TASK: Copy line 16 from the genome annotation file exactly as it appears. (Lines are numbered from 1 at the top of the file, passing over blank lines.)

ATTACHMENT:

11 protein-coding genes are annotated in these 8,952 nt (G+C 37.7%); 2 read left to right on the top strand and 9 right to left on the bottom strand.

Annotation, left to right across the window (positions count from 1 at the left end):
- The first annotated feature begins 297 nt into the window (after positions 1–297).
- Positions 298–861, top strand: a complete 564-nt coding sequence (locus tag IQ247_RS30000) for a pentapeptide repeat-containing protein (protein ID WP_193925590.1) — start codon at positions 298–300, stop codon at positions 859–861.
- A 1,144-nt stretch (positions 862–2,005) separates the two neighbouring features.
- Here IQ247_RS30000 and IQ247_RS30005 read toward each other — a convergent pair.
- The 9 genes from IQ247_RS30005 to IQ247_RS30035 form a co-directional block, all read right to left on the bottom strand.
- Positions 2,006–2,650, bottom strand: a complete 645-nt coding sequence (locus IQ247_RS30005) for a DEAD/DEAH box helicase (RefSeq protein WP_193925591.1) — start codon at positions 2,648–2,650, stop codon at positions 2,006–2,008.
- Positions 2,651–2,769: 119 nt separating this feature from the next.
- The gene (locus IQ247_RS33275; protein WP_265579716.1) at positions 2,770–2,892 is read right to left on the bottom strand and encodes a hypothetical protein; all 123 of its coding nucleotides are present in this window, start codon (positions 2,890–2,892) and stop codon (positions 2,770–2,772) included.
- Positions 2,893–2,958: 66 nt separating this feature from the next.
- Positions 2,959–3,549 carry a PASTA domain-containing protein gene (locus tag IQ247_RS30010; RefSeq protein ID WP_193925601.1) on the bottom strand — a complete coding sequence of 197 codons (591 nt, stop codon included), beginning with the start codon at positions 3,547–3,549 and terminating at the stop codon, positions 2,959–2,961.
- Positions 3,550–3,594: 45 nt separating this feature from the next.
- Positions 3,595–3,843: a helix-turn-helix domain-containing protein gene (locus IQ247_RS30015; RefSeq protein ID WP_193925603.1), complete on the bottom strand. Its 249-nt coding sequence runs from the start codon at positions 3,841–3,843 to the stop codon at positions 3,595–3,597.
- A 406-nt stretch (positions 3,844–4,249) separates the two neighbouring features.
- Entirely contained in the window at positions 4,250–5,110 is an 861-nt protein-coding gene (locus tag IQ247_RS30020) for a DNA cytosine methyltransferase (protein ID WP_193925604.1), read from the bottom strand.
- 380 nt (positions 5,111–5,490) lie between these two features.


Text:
- Entirely contained in the window at positions 4,250–5,110 is an 861-nt protein-coding gene (locus tag IQ247_RS30020) for a DNA cytosine methyltransferase (protein ID WP_193925604.1), read from the bottom strand.